Thieves in the Night by Fromentin. . . . There was a time when people recognized things easily when they were depicted by Fromentin and failed to recognize them at all when they were painted by Renoir.

Today people of taste tell us that Renoir is a great eighteenth-century painter. But when they say this they forget Time, and that it took a great deal of time, even in the middle of the nineteenth century, for Renoir to be hailed as a great artist. To gain this sort of recognition, an original painter or an original writer follows the path of the occultist. His painting or his prose acts upon us like a course of treatment that is not always agreeable. When it is over, the practitioner says to us, “Now look.” And at this point the world (which was not created once and for all, but as often as an original artist is born) appears utterly different from the one we knew, but perfectly clear. Women pass in the street, different from those we used to see, because they are Renoirs, the same Renoirs we once refused to see as women. The carriages are also Renoirs, and the water, and the sky: we want to go for a walk in a forest like the one that, when we first saw it, was anything but a forest – more like a tapestry, for instance, with innumerable shades of color but lacking precisely the colors appropriate to forests. Such is the new and perishable universe that has just been created. It will last until the next geological catastrophe unleashed by a new painter or writer with an original view of the world.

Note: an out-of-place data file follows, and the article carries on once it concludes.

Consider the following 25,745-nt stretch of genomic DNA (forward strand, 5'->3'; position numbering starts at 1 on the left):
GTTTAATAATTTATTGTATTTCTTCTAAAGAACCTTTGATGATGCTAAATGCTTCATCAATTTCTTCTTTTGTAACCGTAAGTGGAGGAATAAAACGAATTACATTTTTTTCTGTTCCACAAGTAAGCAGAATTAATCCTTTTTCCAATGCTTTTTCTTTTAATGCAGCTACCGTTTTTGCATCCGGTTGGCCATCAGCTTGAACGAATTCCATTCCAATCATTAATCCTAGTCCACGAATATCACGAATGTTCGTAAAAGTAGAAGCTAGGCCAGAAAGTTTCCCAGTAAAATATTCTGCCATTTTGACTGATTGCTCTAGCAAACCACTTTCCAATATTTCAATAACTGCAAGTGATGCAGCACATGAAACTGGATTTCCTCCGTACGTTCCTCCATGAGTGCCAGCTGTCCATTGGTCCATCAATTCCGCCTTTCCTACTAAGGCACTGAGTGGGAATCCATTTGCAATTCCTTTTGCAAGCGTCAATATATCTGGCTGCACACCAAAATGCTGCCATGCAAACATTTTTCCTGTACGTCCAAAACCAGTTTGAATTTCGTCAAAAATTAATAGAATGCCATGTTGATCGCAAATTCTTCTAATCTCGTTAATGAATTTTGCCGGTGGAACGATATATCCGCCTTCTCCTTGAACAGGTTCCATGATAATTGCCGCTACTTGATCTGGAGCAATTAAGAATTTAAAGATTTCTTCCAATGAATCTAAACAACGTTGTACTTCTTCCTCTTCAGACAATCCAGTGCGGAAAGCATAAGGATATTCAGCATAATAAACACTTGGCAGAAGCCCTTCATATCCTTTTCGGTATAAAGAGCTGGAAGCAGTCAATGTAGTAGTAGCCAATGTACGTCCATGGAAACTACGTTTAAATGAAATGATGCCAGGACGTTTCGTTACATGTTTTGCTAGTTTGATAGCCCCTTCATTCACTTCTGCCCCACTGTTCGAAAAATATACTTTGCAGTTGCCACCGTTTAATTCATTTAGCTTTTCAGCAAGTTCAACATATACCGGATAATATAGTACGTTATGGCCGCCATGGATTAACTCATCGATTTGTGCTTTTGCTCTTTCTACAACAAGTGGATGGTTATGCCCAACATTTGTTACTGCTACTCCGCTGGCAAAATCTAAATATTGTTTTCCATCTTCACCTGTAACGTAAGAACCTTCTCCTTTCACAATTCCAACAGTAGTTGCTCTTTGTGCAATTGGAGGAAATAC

(The Guermantes Way, pp.323–325, trans. Mark Treharne.) There’s an obvious comparison to be made here, which I won’t belabor. Wikipedia isn’t Renoir, and its entry for poor Eugène Fromentin, whose paintings are probably better left forgotten, is cribbed from the 1911 Encyclopædia Britannica. But like the gallery-goers who needed to learn to look at Renoir, we need to learn to read Wikipedia, to read it as a new form that certainly inherits some traits from what we’re used to reading, but one that differs in fundamental ways. That’s a process that’s going to take time.